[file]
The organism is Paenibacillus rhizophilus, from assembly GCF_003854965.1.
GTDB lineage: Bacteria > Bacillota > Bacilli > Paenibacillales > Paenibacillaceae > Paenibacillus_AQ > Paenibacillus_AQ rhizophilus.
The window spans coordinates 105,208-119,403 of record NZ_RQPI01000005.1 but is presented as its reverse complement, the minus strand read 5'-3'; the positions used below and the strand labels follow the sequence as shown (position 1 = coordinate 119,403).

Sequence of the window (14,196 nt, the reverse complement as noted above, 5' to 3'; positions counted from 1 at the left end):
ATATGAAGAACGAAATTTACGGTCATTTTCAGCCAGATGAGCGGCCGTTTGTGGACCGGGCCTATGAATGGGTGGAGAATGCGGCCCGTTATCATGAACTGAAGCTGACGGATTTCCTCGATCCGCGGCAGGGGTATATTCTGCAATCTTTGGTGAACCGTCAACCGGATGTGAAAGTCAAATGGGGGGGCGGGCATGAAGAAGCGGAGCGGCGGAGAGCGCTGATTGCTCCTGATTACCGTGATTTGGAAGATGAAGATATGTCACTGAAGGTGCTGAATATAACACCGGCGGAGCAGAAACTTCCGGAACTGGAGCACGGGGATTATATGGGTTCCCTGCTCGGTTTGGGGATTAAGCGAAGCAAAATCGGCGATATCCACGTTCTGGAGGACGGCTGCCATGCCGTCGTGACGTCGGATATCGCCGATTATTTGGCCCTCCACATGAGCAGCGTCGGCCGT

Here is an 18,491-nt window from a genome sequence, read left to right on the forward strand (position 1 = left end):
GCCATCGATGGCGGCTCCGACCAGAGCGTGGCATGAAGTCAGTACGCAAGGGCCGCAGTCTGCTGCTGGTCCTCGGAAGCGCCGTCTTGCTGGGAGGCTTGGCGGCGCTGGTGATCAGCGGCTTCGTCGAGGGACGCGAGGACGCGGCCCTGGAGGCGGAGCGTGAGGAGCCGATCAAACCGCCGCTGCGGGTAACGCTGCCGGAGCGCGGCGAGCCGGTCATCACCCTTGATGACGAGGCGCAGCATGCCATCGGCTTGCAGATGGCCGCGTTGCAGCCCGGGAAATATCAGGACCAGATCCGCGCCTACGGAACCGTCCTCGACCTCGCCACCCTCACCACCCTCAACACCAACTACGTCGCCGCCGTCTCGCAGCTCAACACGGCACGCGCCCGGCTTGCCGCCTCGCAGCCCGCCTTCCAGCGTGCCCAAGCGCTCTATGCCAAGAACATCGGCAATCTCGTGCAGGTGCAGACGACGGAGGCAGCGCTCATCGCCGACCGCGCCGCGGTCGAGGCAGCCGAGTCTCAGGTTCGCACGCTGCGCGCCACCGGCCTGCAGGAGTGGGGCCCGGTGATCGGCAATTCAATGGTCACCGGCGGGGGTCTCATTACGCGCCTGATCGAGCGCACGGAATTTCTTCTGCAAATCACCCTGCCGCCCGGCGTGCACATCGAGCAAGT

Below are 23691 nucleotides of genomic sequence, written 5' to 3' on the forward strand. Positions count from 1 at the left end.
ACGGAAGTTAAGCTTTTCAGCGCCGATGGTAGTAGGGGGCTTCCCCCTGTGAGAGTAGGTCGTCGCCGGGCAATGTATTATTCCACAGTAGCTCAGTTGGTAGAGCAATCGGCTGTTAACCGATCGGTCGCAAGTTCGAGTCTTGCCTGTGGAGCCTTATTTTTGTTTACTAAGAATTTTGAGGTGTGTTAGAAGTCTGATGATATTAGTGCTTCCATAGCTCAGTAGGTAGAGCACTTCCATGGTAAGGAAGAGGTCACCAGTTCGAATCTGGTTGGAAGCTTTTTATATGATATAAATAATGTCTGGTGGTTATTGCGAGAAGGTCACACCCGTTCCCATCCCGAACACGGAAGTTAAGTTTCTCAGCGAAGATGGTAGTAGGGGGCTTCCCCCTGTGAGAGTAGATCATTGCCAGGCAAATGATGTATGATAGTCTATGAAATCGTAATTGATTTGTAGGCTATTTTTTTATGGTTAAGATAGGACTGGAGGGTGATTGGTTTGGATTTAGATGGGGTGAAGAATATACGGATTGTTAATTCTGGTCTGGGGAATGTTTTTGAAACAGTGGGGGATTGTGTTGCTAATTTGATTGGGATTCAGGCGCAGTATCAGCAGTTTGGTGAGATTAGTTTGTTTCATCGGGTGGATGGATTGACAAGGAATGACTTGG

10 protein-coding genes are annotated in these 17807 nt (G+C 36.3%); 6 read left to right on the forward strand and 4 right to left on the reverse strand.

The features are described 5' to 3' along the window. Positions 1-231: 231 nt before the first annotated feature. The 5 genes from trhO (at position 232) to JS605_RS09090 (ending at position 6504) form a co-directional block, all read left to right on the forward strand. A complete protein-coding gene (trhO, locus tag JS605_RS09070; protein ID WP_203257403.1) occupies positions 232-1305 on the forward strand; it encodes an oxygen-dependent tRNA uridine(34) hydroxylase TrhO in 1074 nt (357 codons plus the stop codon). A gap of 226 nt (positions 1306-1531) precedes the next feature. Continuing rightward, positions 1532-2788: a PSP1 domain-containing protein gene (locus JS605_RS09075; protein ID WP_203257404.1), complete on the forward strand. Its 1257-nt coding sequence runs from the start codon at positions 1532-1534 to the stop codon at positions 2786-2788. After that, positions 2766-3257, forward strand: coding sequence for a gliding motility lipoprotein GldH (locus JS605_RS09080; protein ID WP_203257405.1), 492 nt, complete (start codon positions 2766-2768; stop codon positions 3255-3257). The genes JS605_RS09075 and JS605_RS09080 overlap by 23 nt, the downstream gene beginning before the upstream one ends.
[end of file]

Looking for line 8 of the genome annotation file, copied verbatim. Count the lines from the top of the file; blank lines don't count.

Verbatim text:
Below are 23691 nucleotides of genomic sequence, written 5' to 3' on the forward strand. Positions count from 1 at the left end.